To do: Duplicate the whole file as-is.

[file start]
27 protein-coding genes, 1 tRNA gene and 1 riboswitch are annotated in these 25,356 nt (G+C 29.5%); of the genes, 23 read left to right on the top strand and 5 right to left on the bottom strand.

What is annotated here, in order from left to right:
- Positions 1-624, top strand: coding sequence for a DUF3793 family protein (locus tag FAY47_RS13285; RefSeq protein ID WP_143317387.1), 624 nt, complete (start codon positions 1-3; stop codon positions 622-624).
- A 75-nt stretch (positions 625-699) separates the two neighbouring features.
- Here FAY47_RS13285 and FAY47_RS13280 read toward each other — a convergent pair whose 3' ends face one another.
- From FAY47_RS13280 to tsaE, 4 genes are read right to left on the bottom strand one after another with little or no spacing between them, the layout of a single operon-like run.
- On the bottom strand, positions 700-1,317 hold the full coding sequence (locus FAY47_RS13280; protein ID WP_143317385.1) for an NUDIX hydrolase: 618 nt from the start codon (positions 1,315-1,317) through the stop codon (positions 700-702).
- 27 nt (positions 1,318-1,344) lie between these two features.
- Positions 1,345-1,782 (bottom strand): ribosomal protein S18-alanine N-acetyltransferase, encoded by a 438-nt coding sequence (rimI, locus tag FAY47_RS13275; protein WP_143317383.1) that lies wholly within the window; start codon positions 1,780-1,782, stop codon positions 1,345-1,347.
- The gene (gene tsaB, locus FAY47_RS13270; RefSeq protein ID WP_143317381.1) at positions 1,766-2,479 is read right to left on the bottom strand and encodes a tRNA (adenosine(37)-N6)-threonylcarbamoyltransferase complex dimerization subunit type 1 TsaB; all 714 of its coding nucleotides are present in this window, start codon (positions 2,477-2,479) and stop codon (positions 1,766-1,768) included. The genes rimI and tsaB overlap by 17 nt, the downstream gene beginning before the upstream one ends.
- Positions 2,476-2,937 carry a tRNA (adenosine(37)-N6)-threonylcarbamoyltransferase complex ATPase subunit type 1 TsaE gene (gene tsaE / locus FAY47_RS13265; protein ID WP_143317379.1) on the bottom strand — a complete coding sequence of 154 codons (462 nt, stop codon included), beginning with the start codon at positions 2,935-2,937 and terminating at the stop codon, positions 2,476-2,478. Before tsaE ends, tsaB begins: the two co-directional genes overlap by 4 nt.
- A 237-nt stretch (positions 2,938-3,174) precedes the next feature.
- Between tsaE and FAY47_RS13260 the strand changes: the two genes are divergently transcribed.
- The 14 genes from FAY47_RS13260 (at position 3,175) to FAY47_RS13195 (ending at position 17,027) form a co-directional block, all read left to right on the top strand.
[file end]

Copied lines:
27 protein-coding genes, 1 tRNA gene and 1 riboswitch are annotated in these 25,356 nt (G+C 29.5%); of the genes, 23 read left to right on the top strand and 5 right to left on the bottom strand.

What is annotated here, in order from left to right:
- Positions 1-624, top strand: coding sequence for a DUF3793 family protein (locus tag FAY47_RS13285; RefSeq protein ID WP_143317387.1), 624 nt, complete (start codon positions 1-3; stop codon positions 622-624).
- A 75-nt stretch (positions 625-699) separates the two neighbouring features.
- Here FAY47_RS13285 and FAY47_RS13280 read toward each other — a convergent pair whose 3' ends face one another.
- From FAY47_RS13280 to tsaE, 4 genes are read right to left on the bottom strand one after another with little or no spacing between them, the layout of a single operon-like run.
- On the bottom strand, positions 700-1,317 hold the full coding sequence (locus FAY47_RS13280; protein ID WP_143317385.1) for an NUDIX hydrolase: 618 nt from the start codon (positions 1,315-1,317) through the stop codon (positions 700-702).
- 27 nt (positions 1,318-1,344) lie between these two features.
- Positions 1,345-1,782 (bottom strand): ribosomal protein S18-alanine N-acetyltransferase, encoded by a 438-nt coding sequence (rimI, locus tag FAY47_RS13275; protein WP_143317383.1) that lies wholly within the window; start codon positions 1,780-1,782, stop codon positions 1,345-1,347.
- The gene (gene tsaB, locus FAY47_RS13270; RefSeq protein ID WP_143317381.1) at positions 1,766-2,479 is read right to left on the bottom strand and encodes a tRNA (adenosine(37)-N6)-threonylcarbamoyltransferase complex dimerization subunit type 1 TsaB; all 714 of its coding nucleotides are present in this window, start codon (positions 2,477-2,479) and stop codon (positions 1,766-1,768) included. The genes rimI and tsaB overlap by 17 nt, the downstream gene beginning before the upstream one ends.
- Positions 2,476-2,937 carry a tRNA (adenosine(37)-N6)-threonylcarbamoyltransferase complex ATPase subunit type 1 TsaE gene (gene tsaE / locus FAY47_RS13265; protein ID WP_143317379.1) on the bottom strand — a complete coding sequence of 154 codons (462 nt, stop codon included), beginning with the start codon at positions 2,935-2,937 and terminating at the stop codon, positions 2,476-2,478. Before tsaE ends, tsaB begins: the two co-directional genes overlap by 4 nt.
- A 237-nt stretch (positions 2,938-3,174) precedes the next feature.
- Between tsaE and FAY47_RS13260 the strand changes: the two genes are divergently transcribed.
- The 14 genes from FAY47_RS13260 (at position 3,175) to FAY47_RS13195 (ending at position 17,027) form a co-directional block, all read left to right on the top strand.